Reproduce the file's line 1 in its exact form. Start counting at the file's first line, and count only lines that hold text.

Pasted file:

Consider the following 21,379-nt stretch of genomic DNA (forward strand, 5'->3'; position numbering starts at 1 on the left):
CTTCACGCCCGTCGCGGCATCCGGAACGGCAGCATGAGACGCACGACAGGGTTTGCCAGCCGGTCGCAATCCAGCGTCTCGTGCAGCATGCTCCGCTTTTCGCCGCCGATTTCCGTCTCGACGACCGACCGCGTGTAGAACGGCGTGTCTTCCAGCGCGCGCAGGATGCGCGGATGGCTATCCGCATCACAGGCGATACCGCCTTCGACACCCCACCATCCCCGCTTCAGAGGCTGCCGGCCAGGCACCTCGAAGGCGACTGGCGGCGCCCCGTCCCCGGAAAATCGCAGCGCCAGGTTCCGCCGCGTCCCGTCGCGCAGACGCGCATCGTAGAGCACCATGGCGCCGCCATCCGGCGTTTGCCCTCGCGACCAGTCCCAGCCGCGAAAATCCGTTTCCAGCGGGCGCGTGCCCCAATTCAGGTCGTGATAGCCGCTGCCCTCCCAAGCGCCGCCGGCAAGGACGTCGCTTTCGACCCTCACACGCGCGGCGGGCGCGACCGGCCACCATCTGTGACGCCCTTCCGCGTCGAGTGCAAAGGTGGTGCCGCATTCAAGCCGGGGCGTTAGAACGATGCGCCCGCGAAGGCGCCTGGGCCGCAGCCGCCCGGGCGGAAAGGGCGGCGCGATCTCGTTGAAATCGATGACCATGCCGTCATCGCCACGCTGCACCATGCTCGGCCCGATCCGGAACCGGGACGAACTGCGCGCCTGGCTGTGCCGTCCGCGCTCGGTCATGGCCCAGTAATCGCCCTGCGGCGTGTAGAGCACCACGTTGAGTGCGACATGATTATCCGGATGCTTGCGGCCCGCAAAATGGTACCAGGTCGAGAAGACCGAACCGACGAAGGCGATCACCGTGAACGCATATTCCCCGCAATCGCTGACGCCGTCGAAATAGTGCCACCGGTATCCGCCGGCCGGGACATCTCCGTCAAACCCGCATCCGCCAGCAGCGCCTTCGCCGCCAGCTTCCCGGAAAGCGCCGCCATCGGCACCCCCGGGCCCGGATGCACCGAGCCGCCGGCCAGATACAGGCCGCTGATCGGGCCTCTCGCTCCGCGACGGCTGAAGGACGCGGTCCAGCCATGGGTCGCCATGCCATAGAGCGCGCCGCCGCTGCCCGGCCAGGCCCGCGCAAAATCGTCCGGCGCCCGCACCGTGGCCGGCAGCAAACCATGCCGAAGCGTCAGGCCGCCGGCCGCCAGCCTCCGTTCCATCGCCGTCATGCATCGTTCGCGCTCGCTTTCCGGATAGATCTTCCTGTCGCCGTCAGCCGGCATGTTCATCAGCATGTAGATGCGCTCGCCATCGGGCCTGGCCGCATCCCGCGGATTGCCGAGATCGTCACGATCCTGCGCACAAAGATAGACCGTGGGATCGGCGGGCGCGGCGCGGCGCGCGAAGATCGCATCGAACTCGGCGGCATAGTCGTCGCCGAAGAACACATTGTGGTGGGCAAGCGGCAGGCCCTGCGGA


Consider the following 21,379-nt stretch of genomic DNA (forward strand, 5'->3'; position numbering starts at 1 on the left):